Indianapolis 500: Death of a great American race

Dario FranchittiMy dad served in the Army during the Korean War. He taught me at some toddling age that the single most exciting moment in all of sports is the start of the Indianapolis 500.

The Indy 500 used to be a Memorial Day Weekend tradition in our household. We would listen live on the portable radio, usually while tending to the spring vegetables and other yard work. We would watch it later on the prime time tape-delay on TV, even though we already knew who won. We never missed the start of the race on TV. Together with him, I watched the start of every Indy 500 from 1967 to 1986.

I could recognize the drivers by their cars, and vice versa. A.J. Foyt, Al and Bobby Unser and later Al Unser Jr., Rick Mears, Johnny Rutherford, Bobby Rahal, Gordon Johncock, Mario Andretti.  I remember Andretti’s quote: “When somebody screws up in front of you at 200 miles per hour, man, school’s out.”

I remember Danny Sullivan going into a spectacular 360 degree spin and still managing to win the race. And I remember watching with my Dad the terrible race in 1973 when Swede Savage hit the wall and much of Salt Wathers car ended up in the grandstand.

This weekend, my dad is in an Alzheimer’s “community” 500 miles south of where I live and I forgot the race was on.

When I finally tuned in, 89 laps were already complete.

I couldn’t identify more than two or three of the cars, and almost all of the drivers names were unfamiliar to me. Still, I remembered that there is nothing like the look or the sound of an Indy car.

Within a minute, someone hit a wall. I started to realize that TV coverage of the race is now one of it’s problems. The replay of the accident began with a wide shot from quite far away. There were at least six cars in the frame. I had no idea which one I was supposed to be watching. I found myself missing the little electronic pointers that FOX uses on its NASCAR coverage. The TV coverage then went to a long aerial shot from a helicopter or something that panned across vast expanses of sparsely filled bleachers. Since when has the Indianapolis 500 not been a sell out?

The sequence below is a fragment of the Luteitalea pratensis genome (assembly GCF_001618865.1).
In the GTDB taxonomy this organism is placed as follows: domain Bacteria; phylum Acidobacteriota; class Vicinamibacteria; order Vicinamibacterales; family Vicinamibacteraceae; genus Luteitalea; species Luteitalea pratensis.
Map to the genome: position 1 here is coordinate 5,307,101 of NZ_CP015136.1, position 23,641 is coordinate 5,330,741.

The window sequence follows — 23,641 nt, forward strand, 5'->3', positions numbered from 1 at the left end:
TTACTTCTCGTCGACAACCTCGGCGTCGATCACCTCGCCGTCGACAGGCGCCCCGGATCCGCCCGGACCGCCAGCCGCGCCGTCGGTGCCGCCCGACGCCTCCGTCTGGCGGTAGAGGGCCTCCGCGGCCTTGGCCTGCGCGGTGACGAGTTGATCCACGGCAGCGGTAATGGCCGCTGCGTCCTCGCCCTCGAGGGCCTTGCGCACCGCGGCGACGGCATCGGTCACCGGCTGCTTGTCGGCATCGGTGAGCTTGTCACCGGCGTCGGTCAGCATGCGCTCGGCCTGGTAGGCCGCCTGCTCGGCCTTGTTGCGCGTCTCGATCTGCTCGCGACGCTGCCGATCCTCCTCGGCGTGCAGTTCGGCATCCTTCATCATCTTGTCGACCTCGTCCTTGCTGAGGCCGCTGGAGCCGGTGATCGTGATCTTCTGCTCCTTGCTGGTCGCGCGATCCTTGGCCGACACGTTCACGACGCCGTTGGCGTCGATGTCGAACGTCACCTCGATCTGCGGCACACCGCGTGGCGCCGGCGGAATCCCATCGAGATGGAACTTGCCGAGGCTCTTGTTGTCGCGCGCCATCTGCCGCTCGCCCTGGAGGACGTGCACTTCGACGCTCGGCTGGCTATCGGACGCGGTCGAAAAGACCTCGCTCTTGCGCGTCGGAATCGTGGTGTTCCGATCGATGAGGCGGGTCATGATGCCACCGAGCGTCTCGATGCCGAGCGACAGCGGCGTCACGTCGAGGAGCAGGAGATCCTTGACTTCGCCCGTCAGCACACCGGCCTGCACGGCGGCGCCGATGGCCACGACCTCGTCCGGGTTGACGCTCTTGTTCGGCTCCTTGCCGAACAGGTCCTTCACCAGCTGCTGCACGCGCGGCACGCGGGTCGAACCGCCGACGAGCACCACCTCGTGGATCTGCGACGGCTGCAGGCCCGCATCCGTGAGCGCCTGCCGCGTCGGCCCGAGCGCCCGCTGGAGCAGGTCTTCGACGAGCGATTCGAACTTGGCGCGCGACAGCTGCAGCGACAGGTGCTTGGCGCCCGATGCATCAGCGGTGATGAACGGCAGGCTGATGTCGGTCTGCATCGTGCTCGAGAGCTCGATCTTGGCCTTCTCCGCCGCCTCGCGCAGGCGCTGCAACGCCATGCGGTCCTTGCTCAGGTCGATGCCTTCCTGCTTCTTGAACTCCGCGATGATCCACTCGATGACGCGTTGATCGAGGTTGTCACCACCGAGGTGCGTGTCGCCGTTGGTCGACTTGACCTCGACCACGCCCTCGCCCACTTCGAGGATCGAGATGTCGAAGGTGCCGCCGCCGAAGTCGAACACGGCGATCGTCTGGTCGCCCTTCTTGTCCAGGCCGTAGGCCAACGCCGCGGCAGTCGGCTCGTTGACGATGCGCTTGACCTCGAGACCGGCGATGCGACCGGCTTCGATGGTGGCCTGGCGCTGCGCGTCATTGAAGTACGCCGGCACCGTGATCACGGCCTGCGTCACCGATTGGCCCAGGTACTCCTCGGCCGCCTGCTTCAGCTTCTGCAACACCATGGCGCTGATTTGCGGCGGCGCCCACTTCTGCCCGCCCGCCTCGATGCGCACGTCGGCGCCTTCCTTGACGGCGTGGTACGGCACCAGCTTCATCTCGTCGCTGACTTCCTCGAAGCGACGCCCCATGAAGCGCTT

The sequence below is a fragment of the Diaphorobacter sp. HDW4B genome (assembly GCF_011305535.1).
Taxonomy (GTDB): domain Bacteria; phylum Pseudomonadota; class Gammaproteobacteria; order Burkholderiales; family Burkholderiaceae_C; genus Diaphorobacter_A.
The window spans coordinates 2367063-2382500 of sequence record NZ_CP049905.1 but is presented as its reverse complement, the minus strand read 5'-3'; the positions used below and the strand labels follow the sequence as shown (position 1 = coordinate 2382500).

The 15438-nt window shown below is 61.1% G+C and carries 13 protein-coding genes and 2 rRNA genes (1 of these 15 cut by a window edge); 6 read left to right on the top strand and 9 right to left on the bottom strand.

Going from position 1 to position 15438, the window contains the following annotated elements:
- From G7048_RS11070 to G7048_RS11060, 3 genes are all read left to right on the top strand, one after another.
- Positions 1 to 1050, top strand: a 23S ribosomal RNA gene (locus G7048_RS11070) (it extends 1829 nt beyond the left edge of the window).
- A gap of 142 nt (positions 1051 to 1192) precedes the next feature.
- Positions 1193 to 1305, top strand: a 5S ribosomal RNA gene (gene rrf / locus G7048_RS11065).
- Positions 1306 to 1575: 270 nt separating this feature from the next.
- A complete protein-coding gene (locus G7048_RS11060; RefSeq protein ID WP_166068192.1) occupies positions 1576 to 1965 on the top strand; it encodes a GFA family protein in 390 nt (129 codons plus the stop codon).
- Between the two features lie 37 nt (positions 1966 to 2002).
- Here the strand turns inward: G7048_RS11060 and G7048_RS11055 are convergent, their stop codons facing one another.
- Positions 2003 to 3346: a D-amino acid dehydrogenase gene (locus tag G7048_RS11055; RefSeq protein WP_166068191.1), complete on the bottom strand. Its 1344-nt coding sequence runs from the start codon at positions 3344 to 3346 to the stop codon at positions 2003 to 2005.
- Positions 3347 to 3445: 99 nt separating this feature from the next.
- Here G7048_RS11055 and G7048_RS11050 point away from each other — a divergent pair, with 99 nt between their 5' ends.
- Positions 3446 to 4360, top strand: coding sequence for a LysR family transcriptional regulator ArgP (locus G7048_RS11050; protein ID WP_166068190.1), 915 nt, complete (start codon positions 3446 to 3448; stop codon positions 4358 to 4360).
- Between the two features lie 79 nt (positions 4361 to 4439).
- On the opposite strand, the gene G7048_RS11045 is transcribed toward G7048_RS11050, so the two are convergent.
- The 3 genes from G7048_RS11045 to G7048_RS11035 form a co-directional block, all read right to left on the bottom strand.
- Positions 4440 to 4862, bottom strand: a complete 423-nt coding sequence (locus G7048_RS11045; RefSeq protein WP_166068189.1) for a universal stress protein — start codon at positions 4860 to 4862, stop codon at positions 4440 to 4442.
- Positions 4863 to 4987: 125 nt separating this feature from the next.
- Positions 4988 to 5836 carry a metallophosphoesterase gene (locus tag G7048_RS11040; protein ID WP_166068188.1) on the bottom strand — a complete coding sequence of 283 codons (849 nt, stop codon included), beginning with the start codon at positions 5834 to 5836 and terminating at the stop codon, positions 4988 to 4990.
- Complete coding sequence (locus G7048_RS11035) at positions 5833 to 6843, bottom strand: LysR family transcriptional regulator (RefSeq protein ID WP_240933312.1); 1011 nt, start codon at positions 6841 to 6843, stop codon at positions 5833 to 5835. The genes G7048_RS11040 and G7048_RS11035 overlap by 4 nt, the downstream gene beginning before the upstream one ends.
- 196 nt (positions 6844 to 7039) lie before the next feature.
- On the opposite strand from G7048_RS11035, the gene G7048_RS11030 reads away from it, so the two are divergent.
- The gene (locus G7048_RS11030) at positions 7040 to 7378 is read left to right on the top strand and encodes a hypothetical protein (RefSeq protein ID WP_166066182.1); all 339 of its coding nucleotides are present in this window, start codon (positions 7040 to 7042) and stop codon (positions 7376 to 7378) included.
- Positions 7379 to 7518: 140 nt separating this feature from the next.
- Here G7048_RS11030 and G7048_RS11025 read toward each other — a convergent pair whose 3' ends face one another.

The Great American Race used to matter. It is now in the wake of NASCAR in much the same way boxing has given way to MMA.

With seven laps to go (seven laps!) ABC’s coverage of the actual racing was confined to a small box on the left hand side of my screen while commercials were playing in a bigger box on the right hand side of the screen. Did I mention there were only seven laps to go in the race? Memo to ABC: that’s pathetic.

NASCAR has done a masterful job at out-branding and out smarting Indy Car racing in the last 20 years, including scheduling their own Coca Cola 600 on the same day as the Indianapolis 500. Indy Car has also provided a text-book example of “How Not To Keep Up With The Times” (can you name another Indy Car race besides the 500?).

NASCAR is so good at marketing they even have the Indy 500 promoting them.

My nine year-old son saw the “Go Daddy” Indy car and said “I thought Danica Patrick switched to NASCAR.” Apparently my nine year-old could explain this to the persons who, on the Official Indianapolis 500 website, posted something that showed Danica Patrick as the winner of the 2012 Indianapolis 500! Did I mention she wasn’t in the race, or even on that racing circuit anymore? Really. Memo to Official Indianapolis 500 website mavens: that’s pathetic.

NASCAR has perfected the human-interest angle and the “just regular Joe’s” image of their drivers. FOX’s camera angles and electronic enhancements of NASCAR races are vastly superior to what I saw on ABC yesterday. And Darrell Waltrip is to stock-car announcing what John Madden was to football.

The winner of the 2012 Indy 500 claimed his third victory in the race, and all three have come under a yellow flag! In other sports, teams or individuals sometimes “back into” preliminary playoffs, but not in their marquee event. Why is it considered a win if the other guys aren’t allowed to catch you on the last three-quarters of the last lap? Imagine the horses on the last turn of the Kentucky Derby. One falls. The other horses have to stop racing, maintain position, and whatever order they happened to be in at the time is the order in which they finish. “Down the stretch they come!” is moot and void.

It’s sad for me to think that, like my dad, the Indy 500 has gotten old. There’s a monument in Washington DC to the memory of those who, like my dad, served during the Korean War. I realize it’s only car racing, but I hope they never have to build a memorial to the Great American Race somewhere in Indiana.

So dad, on this Memorial Day weekend let me again offer the much-less-than-adequate “thank you” for your service to our country. I am grateful you came home but I know that you knew many who didn’t.

And… I’m sorry that we missed watching the start of the Indy 500 together.